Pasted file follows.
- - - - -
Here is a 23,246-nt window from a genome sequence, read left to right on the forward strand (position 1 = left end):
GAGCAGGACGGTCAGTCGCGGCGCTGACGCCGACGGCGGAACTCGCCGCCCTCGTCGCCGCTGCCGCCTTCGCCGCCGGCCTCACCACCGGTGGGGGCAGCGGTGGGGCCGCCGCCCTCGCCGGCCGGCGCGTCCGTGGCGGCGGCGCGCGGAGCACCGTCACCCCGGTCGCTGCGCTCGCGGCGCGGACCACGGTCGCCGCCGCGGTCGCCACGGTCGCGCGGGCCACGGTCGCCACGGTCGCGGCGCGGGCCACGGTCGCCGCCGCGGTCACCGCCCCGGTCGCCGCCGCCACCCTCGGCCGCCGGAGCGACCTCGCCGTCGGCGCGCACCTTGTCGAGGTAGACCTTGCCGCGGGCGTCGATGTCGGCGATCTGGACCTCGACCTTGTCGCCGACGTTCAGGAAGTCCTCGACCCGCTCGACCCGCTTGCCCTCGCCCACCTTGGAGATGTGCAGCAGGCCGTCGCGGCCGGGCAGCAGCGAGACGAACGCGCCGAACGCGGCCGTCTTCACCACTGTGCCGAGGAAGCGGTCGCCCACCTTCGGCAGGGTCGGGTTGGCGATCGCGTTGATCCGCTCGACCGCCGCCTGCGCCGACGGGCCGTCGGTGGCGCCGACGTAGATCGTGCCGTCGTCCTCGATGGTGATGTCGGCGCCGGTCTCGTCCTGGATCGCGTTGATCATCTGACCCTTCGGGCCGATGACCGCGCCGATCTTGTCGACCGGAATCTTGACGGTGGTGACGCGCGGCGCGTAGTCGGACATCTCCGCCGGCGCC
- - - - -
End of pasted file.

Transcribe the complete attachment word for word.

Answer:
Here is a 23,246-nt window from a genome sequence, read left to right on the forward strand (position 1 = left end):
GAGCAGGACGGTCAGTCGCGGCGCTGACGCCGACGGCGGAACTCGCCGCCCTCGTCGCCGCTGCCGCCTTCGCCGCCGGCCTCACCACCGGTGGGGGCAGCGGTGGGGCCGCCGCCCTCGCCGGCCGGCGCGTCCGTGGCGGCGGCGCGCGGAGCACCGTCACCCCGGTCGCTGCGCTCGCGGCGCGGACCACGGTCGCCGCCGCGGTCGCCACGGTCGCGCGGGCCACGGTCGCCACGGTCGCGGCGCGGGCCACGGTCGCCGCCGCGGTCACCGCCCCGGTCGCCGCCGCCACCCTCGGCCGCCGGAGCGACCTCGCCGTCGGCGCGCACCTTGTCGAGGTAGACCTTGCCGCGGGCGTCGATGTCGGCGATCTGGACCTCGACCTTGTCGCCGACGTTCAGGAAGTCCTCGACCCGCTCGACCCGCTTGCCCTCGCCCACCTTGGAGATGTGCAGCAGGCCGTCGCGGCCGGGCAGCAGCGAGACGAACGCGCCGAACGCGGCCGTCTTCACCACTGTGCCGAGGAAGCGGTCGCCCACCTTCGGCAGGGTCGGGTTGGCGATCGCGTTGATCCGCTCGACCGCCGCCTGCGCCGACGGGCCGTCGGTGGCGCCGACGTAGATCGTGCCGTCGTCCTCGATGGTGATGTCGGCGCCGGTCTCGTCCTGGATCGCGTTGATCATCTGACCCTTCGGGCCGATGACCGCGCCGATCTTGTCGACCGGAATCTTGACGGTGGTGACGCGCGGCGCGTAGTCGGACATCTCCGCCGGCGCC